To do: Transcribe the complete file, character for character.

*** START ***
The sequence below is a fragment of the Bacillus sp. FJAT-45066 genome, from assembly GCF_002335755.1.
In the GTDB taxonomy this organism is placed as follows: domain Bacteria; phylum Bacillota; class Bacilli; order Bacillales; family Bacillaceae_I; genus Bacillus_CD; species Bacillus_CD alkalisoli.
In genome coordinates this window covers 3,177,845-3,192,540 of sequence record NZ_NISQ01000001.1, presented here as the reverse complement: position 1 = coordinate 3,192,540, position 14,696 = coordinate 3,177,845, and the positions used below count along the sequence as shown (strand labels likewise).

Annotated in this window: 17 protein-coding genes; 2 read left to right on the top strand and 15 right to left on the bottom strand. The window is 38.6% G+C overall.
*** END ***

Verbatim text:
The sequence below is a fragment of the Bacillus sp. FJAT-45066 genome, from assembly GCF_002335755.1.
In the GTDB taxonomy this organism is placed as follows: domain Bacteria; phylum Bacillota; class Bacilli; order Bacillales; family Bacillaceae_I; genus Bacillus_CD; species Bacillus_CD alkalisoli.
In genome coordinates this window covers 3,177,845-3,192,540 of sequence record NZ_NISQ01000001.1, presented here as the reverse complement: position 1 = coordinate 3,192,540, position 14,696 = coordinate 3,177,845, and the positions used below count along the sequence as shown (strand labels likewise).

Annotated in this window: 17 protein-coding genes; 2 read left to right on the top strand and 15 right to left on the bottom strand. The window is 38.6% G+C overall.